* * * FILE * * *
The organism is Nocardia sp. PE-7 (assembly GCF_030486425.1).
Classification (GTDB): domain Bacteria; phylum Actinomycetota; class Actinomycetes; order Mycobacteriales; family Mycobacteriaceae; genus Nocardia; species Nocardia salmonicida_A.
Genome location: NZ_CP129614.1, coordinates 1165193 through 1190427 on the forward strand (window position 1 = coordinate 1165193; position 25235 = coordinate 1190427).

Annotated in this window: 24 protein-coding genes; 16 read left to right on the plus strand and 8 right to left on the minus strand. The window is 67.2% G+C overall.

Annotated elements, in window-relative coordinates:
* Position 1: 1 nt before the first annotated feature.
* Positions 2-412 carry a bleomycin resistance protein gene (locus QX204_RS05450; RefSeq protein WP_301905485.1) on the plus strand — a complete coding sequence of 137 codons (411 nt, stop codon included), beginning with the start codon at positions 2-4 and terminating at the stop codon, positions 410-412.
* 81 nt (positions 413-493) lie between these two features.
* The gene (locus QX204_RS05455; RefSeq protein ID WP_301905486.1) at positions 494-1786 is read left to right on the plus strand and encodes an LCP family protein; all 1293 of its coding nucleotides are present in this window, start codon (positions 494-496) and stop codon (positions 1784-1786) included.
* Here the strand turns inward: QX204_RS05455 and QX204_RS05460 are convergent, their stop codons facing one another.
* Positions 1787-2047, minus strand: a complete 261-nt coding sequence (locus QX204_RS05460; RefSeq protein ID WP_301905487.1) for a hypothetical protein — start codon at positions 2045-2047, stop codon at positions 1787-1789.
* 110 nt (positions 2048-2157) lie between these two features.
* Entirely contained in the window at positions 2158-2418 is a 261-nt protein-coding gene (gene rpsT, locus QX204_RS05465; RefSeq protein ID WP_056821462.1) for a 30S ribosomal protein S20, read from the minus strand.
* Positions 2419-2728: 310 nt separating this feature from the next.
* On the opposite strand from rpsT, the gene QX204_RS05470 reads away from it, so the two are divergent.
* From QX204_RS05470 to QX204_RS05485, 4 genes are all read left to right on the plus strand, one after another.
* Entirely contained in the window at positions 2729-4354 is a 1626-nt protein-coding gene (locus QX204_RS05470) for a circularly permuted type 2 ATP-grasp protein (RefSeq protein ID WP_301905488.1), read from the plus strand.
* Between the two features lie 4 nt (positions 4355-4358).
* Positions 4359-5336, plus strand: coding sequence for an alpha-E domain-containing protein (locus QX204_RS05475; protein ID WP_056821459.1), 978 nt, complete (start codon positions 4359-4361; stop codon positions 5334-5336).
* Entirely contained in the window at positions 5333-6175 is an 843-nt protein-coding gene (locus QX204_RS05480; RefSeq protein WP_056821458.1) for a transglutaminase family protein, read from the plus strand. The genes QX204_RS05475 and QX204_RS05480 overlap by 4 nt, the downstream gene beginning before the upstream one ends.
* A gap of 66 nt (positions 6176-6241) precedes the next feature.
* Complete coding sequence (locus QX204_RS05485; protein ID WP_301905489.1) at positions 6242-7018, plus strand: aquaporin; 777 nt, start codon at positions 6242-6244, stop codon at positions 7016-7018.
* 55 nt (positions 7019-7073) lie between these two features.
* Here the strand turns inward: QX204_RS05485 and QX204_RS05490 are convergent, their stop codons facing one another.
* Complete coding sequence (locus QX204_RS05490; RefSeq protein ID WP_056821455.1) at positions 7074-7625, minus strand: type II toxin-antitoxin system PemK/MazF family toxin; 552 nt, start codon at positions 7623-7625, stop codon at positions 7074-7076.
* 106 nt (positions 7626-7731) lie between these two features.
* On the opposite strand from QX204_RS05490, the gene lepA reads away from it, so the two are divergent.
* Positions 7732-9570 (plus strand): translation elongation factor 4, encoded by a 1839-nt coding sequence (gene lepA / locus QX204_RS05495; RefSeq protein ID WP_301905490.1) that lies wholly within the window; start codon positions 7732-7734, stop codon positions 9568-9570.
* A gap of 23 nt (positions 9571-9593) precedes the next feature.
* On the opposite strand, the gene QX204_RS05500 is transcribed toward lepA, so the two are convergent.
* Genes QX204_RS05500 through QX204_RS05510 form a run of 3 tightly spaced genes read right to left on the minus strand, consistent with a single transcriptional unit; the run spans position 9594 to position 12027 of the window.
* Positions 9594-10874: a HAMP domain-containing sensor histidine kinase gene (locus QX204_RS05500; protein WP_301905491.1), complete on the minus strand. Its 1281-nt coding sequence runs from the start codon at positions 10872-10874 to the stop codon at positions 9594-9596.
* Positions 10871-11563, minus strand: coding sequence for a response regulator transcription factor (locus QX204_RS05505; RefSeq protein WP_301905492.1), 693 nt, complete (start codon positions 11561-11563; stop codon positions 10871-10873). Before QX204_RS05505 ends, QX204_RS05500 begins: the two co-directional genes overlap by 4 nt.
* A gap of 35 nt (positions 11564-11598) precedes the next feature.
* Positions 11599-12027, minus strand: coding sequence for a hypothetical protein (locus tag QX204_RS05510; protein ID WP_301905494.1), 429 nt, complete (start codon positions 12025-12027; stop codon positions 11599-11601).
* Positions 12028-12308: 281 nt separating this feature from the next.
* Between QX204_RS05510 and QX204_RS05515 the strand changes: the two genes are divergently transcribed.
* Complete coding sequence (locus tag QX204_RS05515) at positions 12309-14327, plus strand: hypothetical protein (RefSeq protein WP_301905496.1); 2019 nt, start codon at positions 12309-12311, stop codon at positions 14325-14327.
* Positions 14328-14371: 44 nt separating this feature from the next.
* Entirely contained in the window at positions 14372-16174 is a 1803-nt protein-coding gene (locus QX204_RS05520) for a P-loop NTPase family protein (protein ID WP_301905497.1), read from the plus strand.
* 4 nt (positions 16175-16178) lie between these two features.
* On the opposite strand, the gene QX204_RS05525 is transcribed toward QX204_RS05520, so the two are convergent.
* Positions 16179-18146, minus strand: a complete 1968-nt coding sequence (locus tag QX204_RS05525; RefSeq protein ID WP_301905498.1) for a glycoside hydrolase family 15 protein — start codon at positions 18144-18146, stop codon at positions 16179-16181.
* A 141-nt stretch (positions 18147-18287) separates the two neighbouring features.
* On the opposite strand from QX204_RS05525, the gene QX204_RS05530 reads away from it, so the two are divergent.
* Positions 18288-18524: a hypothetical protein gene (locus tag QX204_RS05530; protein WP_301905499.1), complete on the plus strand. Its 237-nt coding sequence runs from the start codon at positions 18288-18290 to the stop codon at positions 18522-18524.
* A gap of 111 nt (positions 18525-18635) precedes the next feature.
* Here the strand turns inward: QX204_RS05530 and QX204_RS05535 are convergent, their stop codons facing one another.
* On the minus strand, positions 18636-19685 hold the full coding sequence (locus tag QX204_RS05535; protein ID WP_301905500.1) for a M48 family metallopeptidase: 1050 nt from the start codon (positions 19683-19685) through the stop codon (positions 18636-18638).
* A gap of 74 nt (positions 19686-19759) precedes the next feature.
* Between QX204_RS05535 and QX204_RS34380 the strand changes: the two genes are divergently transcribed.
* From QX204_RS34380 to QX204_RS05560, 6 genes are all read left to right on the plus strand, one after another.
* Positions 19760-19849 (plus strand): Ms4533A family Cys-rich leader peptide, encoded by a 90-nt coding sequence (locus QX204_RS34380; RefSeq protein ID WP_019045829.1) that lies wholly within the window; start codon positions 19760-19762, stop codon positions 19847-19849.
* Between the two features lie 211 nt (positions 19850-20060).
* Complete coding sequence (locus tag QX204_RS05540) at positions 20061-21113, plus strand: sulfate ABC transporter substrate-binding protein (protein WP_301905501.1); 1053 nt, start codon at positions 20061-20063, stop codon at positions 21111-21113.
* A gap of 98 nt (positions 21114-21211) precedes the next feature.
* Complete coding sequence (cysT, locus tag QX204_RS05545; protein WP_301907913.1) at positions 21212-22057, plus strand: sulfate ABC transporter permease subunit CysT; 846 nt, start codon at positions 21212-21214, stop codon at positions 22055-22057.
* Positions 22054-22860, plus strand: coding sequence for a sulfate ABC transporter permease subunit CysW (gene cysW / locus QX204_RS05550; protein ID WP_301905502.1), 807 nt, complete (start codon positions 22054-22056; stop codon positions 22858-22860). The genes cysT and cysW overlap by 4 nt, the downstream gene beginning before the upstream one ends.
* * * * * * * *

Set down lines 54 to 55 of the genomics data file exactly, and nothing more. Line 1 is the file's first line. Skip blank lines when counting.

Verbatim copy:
* Between the two features lie 211 nt (positions 19850-20060).
* Complete coding sequence (locus tag QX204_RS05540) at positions 20061-21113, plus strand: sulfate ABC transporter substrate-binding protein (protein WP_301905501.1); 1053 nt, start codon at positions 20061-20063, stop codon at positions 21111-21113.